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This tutorial is presented as Python code running inside a Jupyter Notebook, the recommended way to use Salvus. To run it yourself you can copy/type each individual cell or directly download the full notebook, including all required files.
In this notebook you build a 2D mesh with alternating solid and fluid blocks of elements.
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# initialize notebook
%matplotlib inline
%config Completer.use_jedi = False
import matplotlib.pyplot as plt
import numpy as np

plt.rcParams["figure.figsize"] = (10, 10)

from salvus.mesh import mesh_block
Simulations in coupled solid-fluid media require two different kinds of wave equations, the acoustic wave equation in the fluid part of the domain and the elastic wave equation in the solid part, as well as some interface conditions to ensure the continuity of traction.
Imposing the interface conditions on unstructured meshes can be challenging, because it requires some book-keeping which elements are facing each other along the interface.
Fortunately, this is automatically done within Salvus_Compute_ and we only need to flag elements as being either solid and fluid. In this example, we create a simple quadratic domain that consists of small patches of acoustic and elastic material. Of course, this is not a realistic physical domain, but it shows how easy it is to create meshes for coupled domains with Salvus.
# input in SI units
solid_vp = 1500.0  # m/s
solid_vs = 1000.0  # m/s
solid_rho = 1000.0  # kg / m^3
fluid_vp = 1000.0  # m/s
fluid_rho = 1200.0  # kg / m^3
lx = 10000  # domain size in x direction in m
ly = 10000  # domain size in y direction in m
fmax = 1.0  # maximum frequency in Hz
block_size = 3  # size of the solid and fluid blocks in
# number of elements

courant_number = 0.5
elements_per_wavelength = 2
# maximum element size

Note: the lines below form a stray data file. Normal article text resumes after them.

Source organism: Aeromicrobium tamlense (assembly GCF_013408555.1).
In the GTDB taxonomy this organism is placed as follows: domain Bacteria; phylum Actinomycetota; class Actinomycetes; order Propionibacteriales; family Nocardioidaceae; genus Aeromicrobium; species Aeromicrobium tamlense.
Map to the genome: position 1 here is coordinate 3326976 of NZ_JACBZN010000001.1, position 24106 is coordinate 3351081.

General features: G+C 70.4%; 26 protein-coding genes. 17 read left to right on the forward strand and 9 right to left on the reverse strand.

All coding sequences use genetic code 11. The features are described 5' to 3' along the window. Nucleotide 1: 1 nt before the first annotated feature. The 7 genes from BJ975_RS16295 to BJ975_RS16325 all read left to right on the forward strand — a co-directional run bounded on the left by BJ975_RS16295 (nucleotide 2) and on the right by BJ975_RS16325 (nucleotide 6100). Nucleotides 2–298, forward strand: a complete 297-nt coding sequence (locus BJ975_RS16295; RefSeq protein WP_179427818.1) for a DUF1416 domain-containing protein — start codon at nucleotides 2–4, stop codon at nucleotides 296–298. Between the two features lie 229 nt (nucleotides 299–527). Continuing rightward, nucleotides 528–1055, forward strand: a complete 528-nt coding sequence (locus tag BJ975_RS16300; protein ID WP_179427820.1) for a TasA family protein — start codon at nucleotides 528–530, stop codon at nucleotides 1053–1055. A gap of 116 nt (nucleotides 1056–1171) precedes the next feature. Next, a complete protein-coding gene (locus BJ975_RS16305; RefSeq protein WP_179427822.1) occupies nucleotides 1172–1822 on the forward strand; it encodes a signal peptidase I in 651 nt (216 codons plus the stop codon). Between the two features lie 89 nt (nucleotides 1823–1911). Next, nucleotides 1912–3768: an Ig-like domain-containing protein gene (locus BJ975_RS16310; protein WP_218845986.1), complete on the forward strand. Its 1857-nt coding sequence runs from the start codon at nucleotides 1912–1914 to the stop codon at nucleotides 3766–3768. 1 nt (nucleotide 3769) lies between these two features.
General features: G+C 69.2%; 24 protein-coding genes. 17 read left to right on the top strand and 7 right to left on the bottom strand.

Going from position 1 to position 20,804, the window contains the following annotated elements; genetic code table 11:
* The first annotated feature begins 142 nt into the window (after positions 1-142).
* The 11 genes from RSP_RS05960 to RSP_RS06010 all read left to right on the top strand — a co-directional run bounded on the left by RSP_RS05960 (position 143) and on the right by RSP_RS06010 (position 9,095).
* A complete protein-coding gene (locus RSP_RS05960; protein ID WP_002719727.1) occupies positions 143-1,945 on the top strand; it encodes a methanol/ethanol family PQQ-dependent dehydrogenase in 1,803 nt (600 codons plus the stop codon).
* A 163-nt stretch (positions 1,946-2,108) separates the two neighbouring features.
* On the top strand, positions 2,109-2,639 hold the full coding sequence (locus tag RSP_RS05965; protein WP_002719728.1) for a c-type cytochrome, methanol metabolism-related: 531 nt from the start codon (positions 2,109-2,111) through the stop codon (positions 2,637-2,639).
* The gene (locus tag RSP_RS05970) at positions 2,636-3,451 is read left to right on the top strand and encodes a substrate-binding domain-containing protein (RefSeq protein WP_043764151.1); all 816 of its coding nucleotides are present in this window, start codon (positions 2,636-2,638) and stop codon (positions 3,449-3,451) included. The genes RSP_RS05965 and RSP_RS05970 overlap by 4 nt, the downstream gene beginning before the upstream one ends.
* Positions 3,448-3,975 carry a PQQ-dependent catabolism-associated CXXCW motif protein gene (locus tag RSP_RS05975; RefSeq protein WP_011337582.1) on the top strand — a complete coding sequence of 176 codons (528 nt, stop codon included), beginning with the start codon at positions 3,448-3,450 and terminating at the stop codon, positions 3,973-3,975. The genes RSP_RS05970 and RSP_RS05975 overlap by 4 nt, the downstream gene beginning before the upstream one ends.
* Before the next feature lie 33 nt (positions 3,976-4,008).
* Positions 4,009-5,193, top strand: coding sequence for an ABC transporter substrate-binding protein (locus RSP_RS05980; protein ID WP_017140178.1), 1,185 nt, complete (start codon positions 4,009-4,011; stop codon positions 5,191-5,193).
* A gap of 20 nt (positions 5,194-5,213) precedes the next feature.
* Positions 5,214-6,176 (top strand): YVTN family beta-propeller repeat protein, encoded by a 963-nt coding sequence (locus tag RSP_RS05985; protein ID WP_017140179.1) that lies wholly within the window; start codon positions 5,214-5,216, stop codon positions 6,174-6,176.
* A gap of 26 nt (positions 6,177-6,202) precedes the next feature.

hmax = min(solid_vs, fluid_vp) / fmax / elements_per_wavelength

# compute number of elements
nelemx = int(lx / hmax) + 1
nelemy = int(ly / hmax) + 1

# generate rectilinear grid
sg = mesh_block.generators.cartesian.rectangle_2d(
nelemx, nelemy, max_x=lx, max_y=ly
)

# create unstructured mesh
m = sg.get_unstructured_mesh()

# make fluid blocks
fluid = np.zeros((nelemx, nelemy), dtype="bool")
for i in range(block_size):
for j in range(block_size):
fluid[i :: block_size * 2, j :: block_size * 2] = True
fluid[
i + block_size :: block_size * 2, j + block_size :: block_size * 2
] = True

fluid = fluid.ravel()

# a mask for the solid elements
nfluid = np.logical_not(fluid)

# attach material properties
vpa = nfluid * solid_vp + fluid * fluid_vp
vsa = nfluid * solid_vs
rhoa = nfluid * solid_rho + fluid * fluid_rho

m.attach_field("fluid", fluid.astype("int"))
m.attach_field("VP", np.outer(vpa, np.ones(m.nodes_per_element)))
m.attach_field("VS", np.outer(vsa, np.ones(m.nodes_per_element)))
m.attach_field("RHO", np.outer(rhoa, np.ones(m.nodes_per_element)))

# define outer boundaries
m.find_side_sets(mode="cartesian")

# compute time step
dt, dt_elem = m.compute_dt(vpa, courant_number, fast=False)
m.attach_global_variable("dt", dt)
m.attach_field("dt", dt_elem)  # this is mainly for visualization

print("================")
print("nelem = %d" % m.nelem)
print("dt    = %e" % dt)
print("================")
================
nelem = 441
dt    = 1.122392e-01
================

We have created a simple mesh with patches of acoustic and elastic elements. Now, let's verify that we indeed attached the coorect physics by visualizing the mesh and checking the fluid flag. You also want to ensure that the shear wave velocity VS is zero in the fluid domain.
m
<salvus.mesh.unstructured_mesh.UnstructuredMesh at 0x7fd39411d490>
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